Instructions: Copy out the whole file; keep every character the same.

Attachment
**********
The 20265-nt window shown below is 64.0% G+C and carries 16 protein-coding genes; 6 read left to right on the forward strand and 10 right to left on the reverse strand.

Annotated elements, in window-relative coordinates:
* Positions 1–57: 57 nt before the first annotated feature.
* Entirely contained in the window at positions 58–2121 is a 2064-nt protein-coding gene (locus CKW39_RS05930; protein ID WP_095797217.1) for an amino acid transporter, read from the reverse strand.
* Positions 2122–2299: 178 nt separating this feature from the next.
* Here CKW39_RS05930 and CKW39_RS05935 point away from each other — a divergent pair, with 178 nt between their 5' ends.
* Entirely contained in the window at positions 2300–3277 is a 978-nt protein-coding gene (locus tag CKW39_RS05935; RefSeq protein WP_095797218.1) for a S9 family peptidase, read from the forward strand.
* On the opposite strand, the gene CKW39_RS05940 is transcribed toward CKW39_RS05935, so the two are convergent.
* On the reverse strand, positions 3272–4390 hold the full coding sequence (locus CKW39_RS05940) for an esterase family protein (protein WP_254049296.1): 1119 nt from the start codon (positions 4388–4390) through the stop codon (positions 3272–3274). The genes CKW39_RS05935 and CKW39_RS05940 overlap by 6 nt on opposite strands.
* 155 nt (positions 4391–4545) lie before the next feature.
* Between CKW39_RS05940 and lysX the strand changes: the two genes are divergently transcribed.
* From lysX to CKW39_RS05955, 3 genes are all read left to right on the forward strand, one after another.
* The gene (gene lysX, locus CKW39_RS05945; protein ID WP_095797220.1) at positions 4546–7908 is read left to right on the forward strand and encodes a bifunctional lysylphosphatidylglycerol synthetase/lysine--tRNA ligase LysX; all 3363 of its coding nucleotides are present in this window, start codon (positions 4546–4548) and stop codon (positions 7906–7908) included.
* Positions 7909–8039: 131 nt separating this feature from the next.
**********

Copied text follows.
The 20265-nt window shown below is 64.0% G+C and carries 16 protein-coding genes; 6 read left to right on the forward strand and 10 right to left on the reverse strand.

Annotated elements, in window-relative coordinates:
* Positions 1–57: 57 nt before the first annotated feature.
* Entirely contained in the window at positions 58–2121 is a 2064-nt protein-coding gene (locus CKW39_RS05930; protein ID WP_095797217.1) for an amino acid transporter, read from the reverse strand.
* Positions 2122–2299: 178 nt separating this feature from the next.
* Here CKW39_RS05930 and CKW39_RS05935 point away from each other — a divergent pair, with 178 nt between their 5' ends.
* Entirely contained in the window at positions 2300–3277 is a 978-nt protein-coding gene (locus tag CKW39_RS05935; RefSeq protein WP_095797218.1) for a S9 family peptidase, read from the forward strand.
* On the opposite strand, the gene CKW39_RS05940 is transcribed toward CKW39_RS05935, so the two are convergent.
* On the reverse strand, positions 3272–4390 hold the full coding sequence (locus CKW39_RS05940) for an esterase family protein (protein WP_254049296.1): 1119 nt from the start codon (positions 4388–4390) through the stop codon (positions 3272–3274). The genes CKW39_RS05935 and CKW39_RS05940 overlap by 6 nt on opposite strands.
* 155 nt (positions 4391–4545) lie before the next feature.
* Between CKW39_RS05940 and lysX the strand changes: the two genes are divergently transcribed.
* From lysX to CKW39_RS05955, 3 genes are all read left to right on the forward strand, one after another.
* The gene (gene lysX, locus CKW39_RS05945; protein ID WP_095797220.1) at positions 4546–7908 is read left to right on the forward strand and encodes a bifunctional lysylphosphatidylglycerol synthetase/lysine--tRNA ligase LysX; all 3363 of its coding nucleotides are present in this window, start codon (positions 4546–4548) and stop codon (positions 7906–7908) included.
* Positions 7909–8039: 131 nt separating this feature from the next.